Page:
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The icon bringing hope to the persecuted

Many of us have become conditioned because of our history to think of Christianity as essentially European. “Europe is the Faith and the Faith is Europe,” as Belloc once declared. That modern Europe is the fruit of Christianity is a historical fact difficult to deny, despite the deliberate omission of that heritage in the EU’s 2004 Constitution for Europe.

With many parishes both in Western Europe and the United States being staffed by priests and religious from Africa, it is a familiar theme that “just as we gave them the Faith, they are giving it back to us”. Unfortunately, that has little connection with reality. While it is true that much of the growth of Catholicism in certain parts of Africa was due to missionary efforts undertaken in the last 200 years, the transmission of the faith was actually a gift from the East and the South to the pagan countries of the West. As the historian Philip Jenkins has written, from the earliest times, certainly from the period of the Acts of the Apostles, just as the faith was moving towards the West, it was also heading East.

A number of years ago, I met the brave Greek Catholic Archbishop Jean-Clément Jeanbart, of Aleppo, Syria, who stayed with his flock throughout the years of bombardment by jihadists. The archbishop forcefully reminded me that the Syrian Church was, in his words, the “Church of the Acts of the Apostles”. “We were there at the beginning,” he said. St Paul (or Saul, as he was then known) was on the road to Damascus not to convert a community to Christ but to arrest members of an existing Church.

The focus of much of the concern of Western Christians for the persecuted Church in the Middle East and Africa is, rightly, providing material support for those who have lost everything for the faith. However, it can be argued that it is equally important both to understand the heritage from which we spring, and to do all in our power to preserve it.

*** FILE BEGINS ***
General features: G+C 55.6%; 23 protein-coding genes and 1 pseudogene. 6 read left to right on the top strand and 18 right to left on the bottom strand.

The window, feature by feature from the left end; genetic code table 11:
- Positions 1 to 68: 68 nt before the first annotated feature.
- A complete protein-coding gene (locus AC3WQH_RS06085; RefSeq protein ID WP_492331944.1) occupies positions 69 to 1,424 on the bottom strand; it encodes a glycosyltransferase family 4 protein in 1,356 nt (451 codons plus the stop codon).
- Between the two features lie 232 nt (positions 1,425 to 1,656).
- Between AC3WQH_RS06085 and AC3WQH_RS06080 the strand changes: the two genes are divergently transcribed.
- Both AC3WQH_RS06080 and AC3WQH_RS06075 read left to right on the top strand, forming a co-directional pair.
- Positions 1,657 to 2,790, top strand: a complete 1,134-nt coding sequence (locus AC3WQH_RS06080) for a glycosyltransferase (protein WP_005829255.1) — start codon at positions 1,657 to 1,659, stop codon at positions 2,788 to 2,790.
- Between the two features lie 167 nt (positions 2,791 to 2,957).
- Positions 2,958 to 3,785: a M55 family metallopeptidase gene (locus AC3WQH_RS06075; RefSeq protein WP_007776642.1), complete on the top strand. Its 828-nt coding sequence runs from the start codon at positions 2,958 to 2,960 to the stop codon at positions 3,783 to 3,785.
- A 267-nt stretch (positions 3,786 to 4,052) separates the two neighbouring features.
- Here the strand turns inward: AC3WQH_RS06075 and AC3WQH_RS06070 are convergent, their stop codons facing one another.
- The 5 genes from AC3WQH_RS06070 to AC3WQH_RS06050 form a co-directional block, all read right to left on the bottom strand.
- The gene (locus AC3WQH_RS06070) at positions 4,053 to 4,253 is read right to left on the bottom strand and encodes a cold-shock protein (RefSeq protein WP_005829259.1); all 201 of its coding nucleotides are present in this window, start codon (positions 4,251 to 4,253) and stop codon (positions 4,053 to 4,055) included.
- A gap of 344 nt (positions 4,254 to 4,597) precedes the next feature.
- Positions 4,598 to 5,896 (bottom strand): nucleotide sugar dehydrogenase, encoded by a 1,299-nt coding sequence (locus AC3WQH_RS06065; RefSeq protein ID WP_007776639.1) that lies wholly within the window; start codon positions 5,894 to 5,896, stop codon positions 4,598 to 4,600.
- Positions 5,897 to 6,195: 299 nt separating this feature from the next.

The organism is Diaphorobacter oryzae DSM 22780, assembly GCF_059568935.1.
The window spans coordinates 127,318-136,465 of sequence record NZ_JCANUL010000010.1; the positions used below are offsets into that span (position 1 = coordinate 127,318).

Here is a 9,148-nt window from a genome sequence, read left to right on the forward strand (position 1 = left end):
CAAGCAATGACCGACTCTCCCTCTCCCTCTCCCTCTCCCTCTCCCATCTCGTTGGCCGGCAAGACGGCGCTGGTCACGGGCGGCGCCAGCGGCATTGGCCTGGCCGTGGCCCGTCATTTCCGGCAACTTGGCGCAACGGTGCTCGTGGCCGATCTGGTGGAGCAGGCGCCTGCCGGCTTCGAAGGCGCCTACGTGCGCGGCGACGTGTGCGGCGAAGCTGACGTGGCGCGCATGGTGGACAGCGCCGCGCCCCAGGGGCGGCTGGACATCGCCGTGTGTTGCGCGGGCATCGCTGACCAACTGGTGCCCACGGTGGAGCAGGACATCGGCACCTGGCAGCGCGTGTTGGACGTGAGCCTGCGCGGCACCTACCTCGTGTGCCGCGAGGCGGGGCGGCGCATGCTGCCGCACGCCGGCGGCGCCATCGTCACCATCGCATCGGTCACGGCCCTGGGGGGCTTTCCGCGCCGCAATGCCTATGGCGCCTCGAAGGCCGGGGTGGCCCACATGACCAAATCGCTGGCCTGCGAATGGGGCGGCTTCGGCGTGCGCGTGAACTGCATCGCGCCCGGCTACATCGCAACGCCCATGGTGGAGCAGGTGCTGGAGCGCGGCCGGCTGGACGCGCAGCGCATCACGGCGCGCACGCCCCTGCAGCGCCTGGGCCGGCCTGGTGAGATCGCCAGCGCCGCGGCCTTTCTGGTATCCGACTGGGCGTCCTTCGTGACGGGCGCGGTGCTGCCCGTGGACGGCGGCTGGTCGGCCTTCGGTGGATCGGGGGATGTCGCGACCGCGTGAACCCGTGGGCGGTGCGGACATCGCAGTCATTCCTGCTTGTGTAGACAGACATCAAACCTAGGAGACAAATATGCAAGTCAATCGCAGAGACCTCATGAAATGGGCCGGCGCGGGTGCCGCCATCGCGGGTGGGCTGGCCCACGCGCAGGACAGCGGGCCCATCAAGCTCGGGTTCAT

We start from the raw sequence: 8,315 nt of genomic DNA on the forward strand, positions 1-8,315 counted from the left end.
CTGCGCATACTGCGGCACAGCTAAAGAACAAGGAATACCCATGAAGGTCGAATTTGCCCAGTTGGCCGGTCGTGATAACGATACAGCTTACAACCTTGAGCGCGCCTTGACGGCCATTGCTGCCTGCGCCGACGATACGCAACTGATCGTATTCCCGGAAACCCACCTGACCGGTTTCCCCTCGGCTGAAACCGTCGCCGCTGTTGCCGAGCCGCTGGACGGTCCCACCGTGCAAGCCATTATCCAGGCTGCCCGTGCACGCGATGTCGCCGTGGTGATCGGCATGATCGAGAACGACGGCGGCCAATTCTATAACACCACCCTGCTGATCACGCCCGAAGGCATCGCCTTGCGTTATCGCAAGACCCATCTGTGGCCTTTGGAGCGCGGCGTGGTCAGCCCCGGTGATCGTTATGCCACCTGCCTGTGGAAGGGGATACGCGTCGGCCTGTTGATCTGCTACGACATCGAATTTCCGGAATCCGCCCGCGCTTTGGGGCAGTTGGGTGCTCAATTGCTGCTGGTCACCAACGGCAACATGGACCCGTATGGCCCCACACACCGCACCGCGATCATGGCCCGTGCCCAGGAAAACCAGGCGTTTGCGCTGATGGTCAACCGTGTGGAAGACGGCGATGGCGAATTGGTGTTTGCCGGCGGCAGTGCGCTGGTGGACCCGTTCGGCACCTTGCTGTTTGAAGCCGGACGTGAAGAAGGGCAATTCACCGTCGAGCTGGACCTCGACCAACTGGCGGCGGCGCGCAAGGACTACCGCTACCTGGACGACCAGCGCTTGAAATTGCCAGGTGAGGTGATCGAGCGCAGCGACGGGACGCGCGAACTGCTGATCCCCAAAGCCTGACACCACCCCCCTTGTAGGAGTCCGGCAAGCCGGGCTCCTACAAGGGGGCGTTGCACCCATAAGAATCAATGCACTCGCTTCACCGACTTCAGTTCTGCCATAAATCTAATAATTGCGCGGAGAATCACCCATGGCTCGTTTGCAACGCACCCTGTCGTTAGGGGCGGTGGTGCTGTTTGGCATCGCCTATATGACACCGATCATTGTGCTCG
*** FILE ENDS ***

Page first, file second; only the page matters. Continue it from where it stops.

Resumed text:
The ancient churches of Iraq and Syria claim apostolic origins and were, according to Philip Jenkins, “in terms of the number and splendour” of the churches and monasteries, and the “vast scholarship and dazzling spirituality”, far ahead of the Western Church in the first six or seven centuries after Christ.

A perfect example of that Eastern heritage is what happened in 670, on the Isle of Thanet in Kent. The archbishop of Canterbury consecrated the Benedictine abbey at Minster (which still today houses a community of nuns). The archbishop, St Theodore, was from Tarsus, the birthplace of St Paul, in what would then have been considered Syria. It is worth wondering what the reaction might be today if the Pope appointed as the next Cardinal Archbishop of Westminster a Syrian or Iraqi prelate. Perhaps it is the modern Church that is parochial and narrow, rather than the ancient one?

Accompanying St Theodore in his ministry in Canterbury was an African monk, probably from what is now Libya. St Hadrian, as he was known, became the abbot of the Benedictine abbey in Canterbury and, according to the Venerable Bede, brought much learning to the English Church.

Today the small but vibrant community of Sisters at Minster has a special charism of prayer and dialogue with the churches of the East, and a new apostolate producing icons. This is very much in the tradition of the former prioress, Mother Concordia, who was a well-known sculptor with statues in, among other places, Canterbury Cathedral and St Thomas’s Church on Fifth Avenue in New York.

In the simple chapel at Minster, beside the statue of Our Lady dressed as a Saxon queen created by Mother Concordia, hangs a photograph of the two bishops kidnapped in Syria six years ago. The Syriac Orthodox bishop Yohanna Ibrahim and Greek Orthodox bishop Boulos Yazigi visited Minster together in 2004. The Sisters pray daily for the safe return of the two bishops or, if they are dead, for the return of their bodies.

The nuns’ latest initiative, linking the Western and Eastern churches, is the donation of an icon of the prophet Jonah, to travel with me as I speak and preach about the persecuted. The tomb of Jonah, at least according to an ancient tradition, is in Mosul, which is the ancient city of Nineveh. ISIS blew up the tomb during their murderous occupation of the Iraqi city. In 2017, in a city still full of bodies and bombs, I stood at the destroyed tomb; no one knows what has happened to the body of the prophet – if, indeed, he had been there in the first place.

In July of this year, I returned to Mosul, carrying with me the icon of St Jonah, written by one of the Minster nuns. (Icons are never “painted”, but written, because the icon’s creator is guided by the one who is portrayed.)

The ancient biblical story of Jonah, spending three days in the belly of the whale, has always been used as a symbol of the Resurrection. This new icon is a sign of hope, not just for the Church in Iraq but also in Syria, that once again, with the help of Christians in the West, the ancient Christian communities of the East will not only survive, but also flourish.

Fr Benedict Kiely is the founder of Nasarean.org, which helps the persecuted Christians of the Middle East